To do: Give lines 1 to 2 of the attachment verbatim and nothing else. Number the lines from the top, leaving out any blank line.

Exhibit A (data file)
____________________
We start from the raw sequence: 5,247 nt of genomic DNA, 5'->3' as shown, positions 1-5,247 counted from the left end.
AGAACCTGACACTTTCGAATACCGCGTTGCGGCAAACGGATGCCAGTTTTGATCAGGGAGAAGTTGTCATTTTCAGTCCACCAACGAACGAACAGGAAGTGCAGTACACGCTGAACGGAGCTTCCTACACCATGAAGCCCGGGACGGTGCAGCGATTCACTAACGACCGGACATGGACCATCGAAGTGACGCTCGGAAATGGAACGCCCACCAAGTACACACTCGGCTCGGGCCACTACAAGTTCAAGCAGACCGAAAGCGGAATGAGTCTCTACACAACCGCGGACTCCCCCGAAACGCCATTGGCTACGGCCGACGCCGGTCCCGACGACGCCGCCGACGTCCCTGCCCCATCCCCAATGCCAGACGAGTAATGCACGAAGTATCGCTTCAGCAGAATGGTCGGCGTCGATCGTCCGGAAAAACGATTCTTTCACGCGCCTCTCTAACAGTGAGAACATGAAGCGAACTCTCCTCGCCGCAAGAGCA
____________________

We start from the raw sequence: 5,247 nt of genomic DNA, 5'->3' as shown, positions 1-5,247 counted from the left end.
AGAACCTGACACTTTCGAATACCGCGTTGCGGCAAACGGATGCCAGTTTTGATCAGGGAGAAGTTGTCATTTTCAGTCCACCAACGAACGAACAGGAAGTGCAGTACACGCTGAACGGAGCTTCCTACACCATGAAGCCCGGGACGGTGCAGCGATTCACTAACGACCGGACATGGACCATCGAAGTGACGCTCGGAAATGGAACGCCCACCAAGTACACACTCGGCTCGGGCCACTACAAGTTCAAGCAGACCGAAAGCGGAATGAGTCTCTACACAACCGCGGACTCCCCCGAAACGCCATTGGCTACGGCCGACGCCGGTCCCGACGACGCCGCCGACGTCCCTGCCCCATCCCCAATGCCAGACGAGTAATGCACGAAGTATCGCTTCAGCAGAATGGTCGGCGTCGATCGTCCGGAAAAACGATTCTTTCACGCGCCTCTCTAACAGTGAGAACATGAAGCGAACTCTCCTCGCCGCAAGAGCA